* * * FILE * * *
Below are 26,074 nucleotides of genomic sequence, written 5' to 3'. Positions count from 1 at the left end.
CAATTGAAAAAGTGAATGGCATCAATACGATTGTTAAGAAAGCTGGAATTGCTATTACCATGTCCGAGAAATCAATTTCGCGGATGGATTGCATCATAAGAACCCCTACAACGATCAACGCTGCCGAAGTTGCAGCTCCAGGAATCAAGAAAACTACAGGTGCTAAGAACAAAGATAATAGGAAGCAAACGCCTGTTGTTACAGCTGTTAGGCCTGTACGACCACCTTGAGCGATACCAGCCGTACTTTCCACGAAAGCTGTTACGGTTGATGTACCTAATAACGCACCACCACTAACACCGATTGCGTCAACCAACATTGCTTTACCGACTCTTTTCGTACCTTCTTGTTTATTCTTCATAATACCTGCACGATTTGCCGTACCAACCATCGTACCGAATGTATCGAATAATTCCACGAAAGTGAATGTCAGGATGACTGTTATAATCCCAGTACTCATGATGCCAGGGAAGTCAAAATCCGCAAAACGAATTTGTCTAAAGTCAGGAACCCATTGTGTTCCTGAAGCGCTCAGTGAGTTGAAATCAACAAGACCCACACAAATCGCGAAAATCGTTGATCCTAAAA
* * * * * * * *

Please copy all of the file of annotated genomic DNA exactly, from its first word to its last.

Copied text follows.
Below are 26,074 nucleotides of genomic sequence, written 5' to 3'. Positions count from 1 at the left end.
CAATTGAAAAAGTGAATGGCATCAATACGATTGTTAAGAAAGCTGGAATTGCTATTACCATGTCCGAGAAATCAATTTCGCGGATGGATTGCATCATAAGAACCCCTACAACGATCAACGCTGCCGAAGTTGCAGCTCCAGGAATCAAGAAAACTACAGGTGCTAAGAACAAAGATAATAGGAAGCAAACGCCTGTTGTTACAGCTGTTAGGCCTGTACGACCACCTTGAGCGATACCAGCCGTACTTTCCACGAAAGCTGTTACGGTTGATGTACCTAATAACGCACCACCACTAACACCGATTGCGTCAACCAACATTGCTTTACCGACTCTTTTCGTACCTTCTTGTTTATTCTTCATAATACCTGCACGATTTGCCGTACCAACCATCGTACCGAATGTATCGAATAATTCCACGAAAGTGAATGTCAGGATGACTGTTATAATCCCAGTACTCATGATGCCAGGGAAGTCAAAATCCGCAAAACGAATTTGTCTAAAGTCAGGAACCCATTGTGTTCCTGAAGCGCTCAGTGAGTTGAAATCAACAAGACCCACACAAATCGCGAAAATCGTTGATCCTAAAA